Writing My Women’s March

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Everyone is writing their Women’s March stories–Facebook posts and emails are coming in from friends, David Brooks is being his gassy annoying self, women like Elizabeth Word Gutting are rebutting. Men too. Here’s Ben Mathis-Lilley on Slate: David Brooks’ Column About the Women’s Marches Should Be Dumped in Acid and Set on Fire.

Frankly, all this is making it hard to find my own voice on my Women’s March experience.

I’m one of those people who “write to find out what I think” (to quote James Thurber.) I frequently start with a cluster map like this one. It helps me not only know what the ingredients for a piece will be, but organize in what order to bring them in.

I’m not there yet on writing about my Women’s March–for now, this will have to do.

2017_1_21-womens-march-cluster

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About first person productions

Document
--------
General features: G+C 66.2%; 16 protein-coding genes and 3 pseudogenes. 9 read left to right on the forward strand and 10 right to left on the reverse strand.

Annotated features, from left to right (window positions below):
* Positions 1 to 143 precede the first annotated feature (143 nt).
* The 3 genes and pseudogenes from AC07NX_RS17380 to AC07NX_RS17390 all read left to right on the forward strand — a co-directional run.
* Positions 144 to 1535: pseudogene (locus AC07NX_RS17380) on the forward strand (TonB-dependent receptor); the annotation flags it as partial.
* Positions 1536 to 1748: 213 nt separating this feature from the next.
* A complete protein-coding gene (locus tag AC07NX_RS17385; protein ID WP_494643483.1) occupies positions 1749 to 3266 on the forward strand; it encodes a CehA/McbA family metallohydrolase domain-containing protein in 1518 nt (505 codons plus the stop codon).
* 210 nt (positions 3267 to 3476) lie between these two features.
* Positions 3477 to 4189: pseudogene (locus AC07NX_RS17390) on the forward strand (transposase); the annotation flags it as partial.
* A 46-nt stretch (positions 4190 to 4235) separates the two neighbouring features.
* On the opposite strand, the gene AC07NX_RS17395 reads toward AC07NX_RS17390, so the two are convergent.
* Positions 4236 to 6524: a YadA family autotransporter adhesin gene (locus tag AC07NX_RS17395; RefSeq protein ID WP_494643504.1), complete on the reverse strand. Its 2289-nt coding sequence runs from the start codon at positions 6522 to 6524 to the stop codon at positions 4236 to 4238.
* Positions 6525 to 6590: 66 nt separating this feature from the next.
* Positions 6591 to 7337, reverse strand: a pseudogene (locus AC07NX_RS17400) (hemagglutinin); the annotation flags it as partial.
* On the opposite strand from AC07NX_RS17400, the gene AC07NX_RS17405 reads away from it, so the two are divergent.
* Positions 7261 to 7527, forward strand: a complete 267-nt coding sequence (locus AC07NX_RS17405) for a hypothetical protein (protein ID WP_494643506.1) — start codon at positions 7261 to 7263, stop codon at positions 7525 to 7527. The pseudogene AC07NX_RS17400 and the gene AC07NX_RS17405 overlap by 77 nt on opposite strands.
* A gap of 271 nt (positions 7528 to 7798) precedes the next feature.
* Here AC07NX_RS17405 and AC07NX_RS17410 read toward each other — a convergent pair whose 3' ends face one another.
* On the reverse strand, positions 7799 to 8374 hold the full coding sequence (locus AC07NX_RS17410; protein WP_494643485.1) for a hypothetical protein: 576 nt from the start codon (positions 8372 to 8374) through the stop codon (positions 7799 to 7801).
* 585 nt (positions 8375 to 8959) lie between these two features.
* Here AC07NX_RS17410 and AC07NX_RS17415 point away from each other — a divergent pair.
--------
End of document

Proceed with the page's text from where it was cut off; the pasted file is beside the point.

My blog "True Stories Well Told" is a place for people who read and write about real life. I’ve been leading life writing groups since 2004. I teach, coach memoir writers 1:1, and help people publish and share their life stories.
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One Response to Writing My Women’s March

  1. Sarah White-FPP says:

    A review of mind-mapping software tools (which allow you to do this “clustering” at a keyboard) appeared in the NYTimes today–here’s a link.

    Personally, I have no use for software for this part of the writing process–for me, it needs to be done by hand. Software just moves you from the flow of that writerly voice in your head to that querulous editor’s voice that questions everything and leaves the writer unsure whether she has anything to say or any talent at all for finding the words to say it. So please, eschew these tools and keep using that pencil on paper–even blank paper would be better than these lined legal pads!

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